01. July 2020

Kenya’s most significant corruption case success shows there’s still much scope for international cooperation

John Waluke and Grace Wakhungu. Photo: The Star Kenya
John Waluke and Grace Wakhungu. Photo courtesy of The Star Kenya

Congratulations to our partners in Kenya, the Ethics and Anti-Corruption Commission (EACC) and Office of the Director of Public Prosecutions (ODPP) for their success in one of the country’s most significant corruption cases to date: the sentencing of John Waluke, a Member of Parliament, and Grace Wakhungu, who is the mother of a former Environment Cabinet Secretary, in a maize procurement fraud worth nearly USD 3 million.

At a time when Kenya’s food security is at risk due to extreme weather, locust swarms and covid-19, the pair were convicted of attempting to defraud Kenya’s National Cereals and Produce Board of 40,000 tonnes of maize with the use of falsified invoices.

Each was sentenced to a lengthy prison sentence or a fine of the equivalent of USD 6.8 and 6.5 million respectively.

International cooperation key to the conviction

In an opinion piece published by Kenyan newspaper The Star, Senior Investigation Specialist Simon Marsh explained that international cooperation in South Africa under the provisions of the United Nations Convention Against Corruption (UNCAC) was key to the successful conviction.

For law enforcement officials working on international corruption cases, getting hold of essential evidence from foreign states is not straightforward. This quick guide to international cooperation outlines some of the reasons.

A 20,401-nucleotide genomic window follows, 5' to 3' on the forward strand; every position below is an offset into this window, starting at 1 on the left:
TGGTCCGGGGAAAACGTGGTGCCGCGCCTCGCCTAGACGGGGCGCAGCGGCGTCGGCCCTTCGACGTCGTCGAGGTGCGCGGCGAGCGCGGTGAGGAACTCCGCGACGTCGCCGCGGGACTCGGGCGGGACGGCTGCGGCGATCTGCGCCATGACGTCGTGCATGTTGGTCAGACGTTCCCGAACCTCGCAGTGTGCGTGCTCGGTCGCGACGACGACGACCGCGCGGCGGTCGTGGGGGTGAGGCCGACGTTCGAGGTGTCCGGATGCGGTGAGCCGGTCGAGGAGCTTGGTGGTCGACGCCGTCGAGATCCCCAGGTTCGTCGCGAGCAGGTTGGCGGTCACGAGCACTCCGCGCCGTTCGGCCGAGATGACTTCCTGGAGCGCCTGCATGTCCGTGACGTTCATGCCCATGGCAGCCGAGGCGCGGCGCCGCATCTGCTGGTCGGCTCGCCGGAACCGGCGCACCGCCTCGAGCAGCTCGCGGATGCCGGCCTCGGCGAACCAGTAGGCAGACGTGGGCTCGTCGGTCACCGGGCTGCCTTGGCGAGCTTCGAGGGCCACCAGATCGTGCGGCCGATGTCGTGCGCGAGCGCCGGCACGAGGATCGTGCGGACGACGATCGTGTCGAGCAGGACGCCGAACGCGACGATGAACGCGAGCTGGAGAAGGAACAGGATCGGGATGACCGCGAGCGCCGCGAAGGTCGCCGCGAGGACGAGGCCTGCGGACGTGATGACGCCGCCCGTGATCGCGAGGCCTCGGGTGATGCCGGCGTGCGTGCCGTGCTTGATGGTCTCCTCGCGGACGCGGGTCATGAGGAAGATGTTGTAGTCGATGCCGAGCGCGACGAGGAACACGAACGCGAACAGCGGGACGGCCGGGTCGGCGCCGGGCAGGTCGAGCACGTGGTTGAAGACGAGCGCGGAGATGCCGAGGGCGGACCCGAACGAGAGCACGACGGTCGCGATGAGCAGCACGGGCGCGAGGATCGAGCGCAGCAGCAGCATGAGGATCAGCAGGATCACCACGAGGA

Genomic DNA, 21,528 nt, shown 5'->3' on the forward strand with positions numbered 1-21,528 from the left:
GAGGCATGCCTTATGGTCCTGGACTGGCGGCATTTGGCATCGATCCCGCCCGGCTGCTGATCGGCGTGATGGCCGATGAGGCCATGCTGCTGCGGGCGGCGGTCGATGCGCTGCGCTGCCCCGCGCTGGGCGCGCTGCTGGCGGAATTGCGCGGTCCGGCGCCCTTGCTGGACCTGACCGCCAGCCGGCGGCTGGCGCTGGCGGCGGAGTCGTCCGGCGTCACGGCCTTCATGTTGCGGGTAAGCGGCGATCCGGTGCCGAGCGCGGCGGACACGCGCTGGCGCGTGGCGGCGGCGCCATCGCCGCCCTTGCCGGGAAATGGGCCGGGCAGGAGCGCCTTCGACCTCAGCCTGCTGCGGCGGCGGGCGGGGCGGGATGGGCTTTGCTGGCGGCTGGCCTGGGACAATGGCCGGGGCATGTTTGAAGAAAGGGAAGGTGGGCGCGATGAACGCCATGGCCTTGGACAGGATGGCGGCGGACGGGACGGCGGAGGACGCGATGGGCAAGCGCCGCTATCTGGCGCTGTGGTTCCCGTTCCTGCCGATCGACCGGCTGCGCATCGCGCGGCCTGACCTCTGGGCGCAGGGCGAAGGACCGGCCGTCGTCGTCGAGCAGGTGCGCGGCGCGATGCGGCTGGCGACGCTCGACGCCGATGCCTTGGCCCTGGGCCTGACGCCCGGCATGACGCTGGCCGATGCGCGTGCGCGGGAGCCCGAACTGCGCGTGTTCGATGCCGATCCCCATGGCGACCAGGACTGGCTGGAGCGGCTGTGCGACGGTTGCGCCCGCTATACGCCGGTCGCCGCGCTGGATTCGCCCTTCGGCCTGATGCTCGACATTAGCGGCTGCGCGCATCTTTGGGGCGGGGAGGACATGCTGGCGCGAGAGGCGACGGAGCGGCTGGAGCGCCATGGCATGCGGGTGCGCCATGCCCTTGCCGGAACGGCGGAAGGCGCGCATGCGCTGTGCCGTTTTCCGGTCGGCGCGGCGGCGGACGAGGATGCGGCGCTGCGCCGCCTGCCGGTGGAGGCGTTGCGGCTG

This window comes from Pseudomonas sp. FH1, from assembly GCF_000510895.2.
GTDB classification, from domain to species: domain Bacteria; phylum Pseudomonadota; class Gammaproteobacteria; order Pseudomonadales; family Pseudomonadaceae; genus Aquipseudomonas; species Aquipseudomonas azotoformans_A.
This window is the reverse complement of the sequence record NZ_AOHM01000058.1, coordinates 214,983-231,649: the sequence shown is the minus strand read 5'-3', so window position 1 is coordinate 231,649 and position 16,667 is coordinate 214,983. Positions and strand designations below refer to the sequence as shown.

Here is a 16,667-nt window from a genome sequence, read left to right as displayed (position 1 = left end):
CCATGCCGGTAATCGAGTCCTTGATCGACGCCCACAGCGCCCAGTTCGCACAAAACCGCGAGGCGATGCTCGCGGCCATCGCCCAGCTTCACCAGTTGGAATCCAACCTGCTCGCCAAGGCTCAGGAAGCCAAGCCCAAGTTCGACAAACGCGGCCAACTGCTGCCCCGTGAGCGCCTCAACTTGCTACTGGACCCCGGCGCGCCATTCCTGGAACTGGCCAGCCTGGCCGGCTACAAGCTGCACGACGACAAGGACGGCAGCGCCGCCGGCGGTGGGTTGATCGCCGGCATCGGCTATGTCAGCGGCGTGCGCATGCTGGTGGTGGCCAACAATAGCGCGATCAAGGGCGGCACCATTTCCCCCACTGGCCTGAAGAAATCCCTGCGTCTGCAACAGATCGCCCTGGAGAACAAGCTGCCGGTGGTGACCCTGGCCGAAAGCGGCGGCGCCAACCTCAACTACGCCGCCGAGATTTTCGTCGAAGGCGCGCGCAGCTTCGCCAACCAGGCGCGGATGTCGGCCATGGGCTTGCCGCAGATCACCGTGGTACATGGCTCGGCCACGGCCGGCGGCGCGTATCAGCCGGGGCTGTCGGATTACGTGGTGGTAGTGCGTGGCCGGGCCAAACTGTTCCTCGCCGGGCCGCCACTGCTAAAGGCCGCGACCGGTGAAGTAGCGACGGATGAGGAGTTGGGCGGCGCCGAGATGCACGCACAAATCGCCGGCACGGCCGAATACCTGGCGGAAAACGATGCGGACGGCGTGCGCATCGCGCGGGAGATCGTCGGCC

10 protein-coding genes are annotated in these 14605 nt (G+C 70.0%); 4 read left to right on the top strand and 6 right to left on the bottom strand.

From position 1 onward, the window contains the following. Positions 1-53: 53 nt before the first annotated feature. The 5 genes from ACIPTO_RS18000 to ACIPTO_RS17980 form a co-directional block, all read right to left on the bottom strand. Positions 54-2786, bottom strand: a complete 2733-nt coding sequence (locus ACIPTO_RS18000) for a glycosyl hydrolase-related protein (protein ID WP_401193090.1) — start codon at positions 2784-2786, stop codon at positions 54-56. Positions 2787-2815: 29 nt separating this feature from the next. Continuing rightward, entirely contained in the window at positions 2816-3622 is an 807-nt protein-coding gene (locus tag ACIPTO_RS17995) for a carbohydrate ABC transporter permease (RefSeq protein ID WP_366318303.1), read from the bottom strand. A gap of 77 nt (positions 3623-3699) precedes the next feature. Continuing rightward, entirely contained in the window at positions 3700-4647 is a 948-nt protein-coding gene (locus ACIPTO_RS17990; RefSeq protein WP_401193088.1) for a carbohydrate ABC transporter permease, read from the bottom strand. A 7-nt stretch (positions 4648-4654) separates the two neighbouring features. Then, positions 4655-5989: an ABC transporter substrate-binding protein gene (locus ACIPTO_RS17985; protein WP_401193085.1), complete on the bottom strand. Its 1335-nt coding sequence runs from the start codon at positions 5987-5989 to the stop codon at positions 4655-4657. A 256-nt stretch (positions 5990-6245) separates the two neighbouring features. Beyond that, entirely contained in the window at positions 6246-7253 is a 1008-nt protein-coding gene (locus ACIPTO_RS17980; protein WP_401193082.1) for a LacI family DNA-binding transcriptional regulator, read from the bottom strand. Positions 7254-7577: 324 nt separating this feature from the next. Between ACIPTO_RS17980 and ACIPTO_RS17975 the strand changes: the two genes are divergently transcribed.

It is crazy, says Marsh in his article. A criminal can transfer stolen funds to an account in another country in seconds using an app on a smartphone. But it might take years, huge resources and several judicial orders translated into different languages for a financial investigator to trace that money.

Forums for cooperation

Cross-border cooperation on corruption and asset recovery cases has improved at an operational level thanks to forums such as the International Anti-Corruption Coordination Centre (IACCC) and the Lausanne Process. We are also seeing greater cooperation in information-sharing mechanisms, such as the UK’s Joint Money Laundering Intelligence Taskforce (JMLIT) and – for illegal wildlife trade – the information-sharing system of the United for Wildlife Taskforces, which is run by the Basel Institute’s intelligence team.

The Framework for the Return of Assets from Corruption and Crime in Kenya (FRACCK), signed by the Governments of Kenya, Jersey, Switzerland and the UK in 2018 with support from the Basel Institute's International Centre for Asset Recovery (ICAR), is another prime example of cooperation between states. It illustrates how foreign parties can come together to agree on good practices for the return of stolen assets and their use to advance sustainable development and benefit citizens.

Asset recovery efforts redoubled

International cooperation is not a job for the impatient or the lazy, says Marsh. But perhaps successes like the Waluke and Wakhungu case will act as a motivator for Kenyan anti-corruption officials and their counterparts abroad – and go some way to satisfying those who are impatient to see the end of impunity for the big fish who swallow up public funds.

The Basel Institute’s International Centre for Asset Recovery supports the EACC and ODPP with legal and policy advice, including on international cooperation. The long-term technical assistance programmes are funded by the UK Department for International Development (DFID) and Deutsche Gesellschaft für Internationale Zusammenarbeit (GIZ) respectively.